How #MeToo Impacts Marketing
There’s a fine line between capturing a cultural moment and exploiting social issues for financial gain. Exhibit A: International Women’s Day. Whether you are running a restaurant or a rodeo, #metoo has created both marketing challenges and opportunities. We share a few thought-provoking instances below.
The Power of Productizing
The travel industry has a history of coming up short when serving women. From better safety to more hair dryers, however, recent progress is real. Also real—sometimes extra-real—is adventure travel for women, often with added social and environmental awareness. National Geographic recently highlighted a plethora of incredibly cool and rugged all-women adventure trips that span a range of ages, ability, and location. What they all have in common? Sisterhood, adventure, and a decreased likelihood of facing #metoo-related issues while traveling.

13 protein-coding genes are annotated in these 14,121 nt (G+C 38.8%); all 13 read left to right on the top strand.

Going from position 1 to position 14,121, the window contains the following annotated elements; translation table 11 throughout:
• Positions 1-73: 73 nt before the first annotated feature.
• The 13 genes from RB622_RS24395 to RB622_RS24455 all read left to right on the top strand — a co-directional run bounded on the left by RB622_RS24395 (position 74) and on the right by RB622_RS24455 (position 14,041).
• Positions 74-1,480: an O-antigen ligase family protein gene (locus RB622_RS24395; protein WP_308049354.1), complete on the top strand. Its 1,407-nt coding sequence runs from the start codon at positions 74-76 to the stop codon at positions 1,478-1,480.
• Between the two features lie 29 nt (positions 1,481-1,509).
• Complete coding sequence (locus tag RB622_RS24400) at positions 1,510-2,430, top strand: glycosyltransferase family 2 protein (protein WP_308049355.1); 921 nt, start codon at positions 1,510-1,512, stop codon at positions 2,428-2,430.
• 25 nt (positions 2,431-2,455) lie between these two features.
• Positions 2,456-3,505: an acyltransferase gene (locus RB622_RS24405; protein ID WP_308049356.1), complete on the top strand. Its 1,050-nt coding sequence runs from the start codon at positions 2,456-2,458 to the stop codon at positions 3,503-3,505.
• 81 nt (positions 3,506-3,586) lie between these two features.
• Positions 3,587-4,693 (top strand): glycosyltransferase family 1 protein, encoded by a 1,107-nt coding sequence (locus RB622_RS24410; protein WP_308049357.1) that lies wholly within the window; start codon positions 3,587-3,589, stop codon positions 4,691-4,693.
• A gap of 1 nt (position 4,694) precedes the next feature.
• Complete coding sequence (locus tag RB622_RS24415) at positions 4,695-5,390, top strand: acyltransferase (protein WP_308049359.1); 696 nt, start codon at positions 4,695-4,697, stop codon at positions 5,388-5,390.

While #MeToo is about having women’s voices heard, some women and men prefer to avoid the unpleasant, troll-like rejoinders to public commentary that occur too often. Enter Blind, an app made for tech workers in Silicon Valley that allows them to post their workplace complaints and HR troubles anonymously. Sexual harassment is one of the main complaints, and Blind has recently created a separate section for #MeToo stories to respond to growing demand.
Out of the Frying Pan
Routine verbal and sometimes physical abuse from head chefs has often been perceived as an inevitable part of a kitchen’s stressful environment. But increased publicity around sexual harassment and other issues is having a ripple effect. Restaurant critic Helen Rosner delves into the moral dilemmas surrounding reviewing restaurants associated with alleged abusers. If you disavow the chef, do you risk ruining the livelihood of staff and others? Suddenly that review is leaving a bitter taste...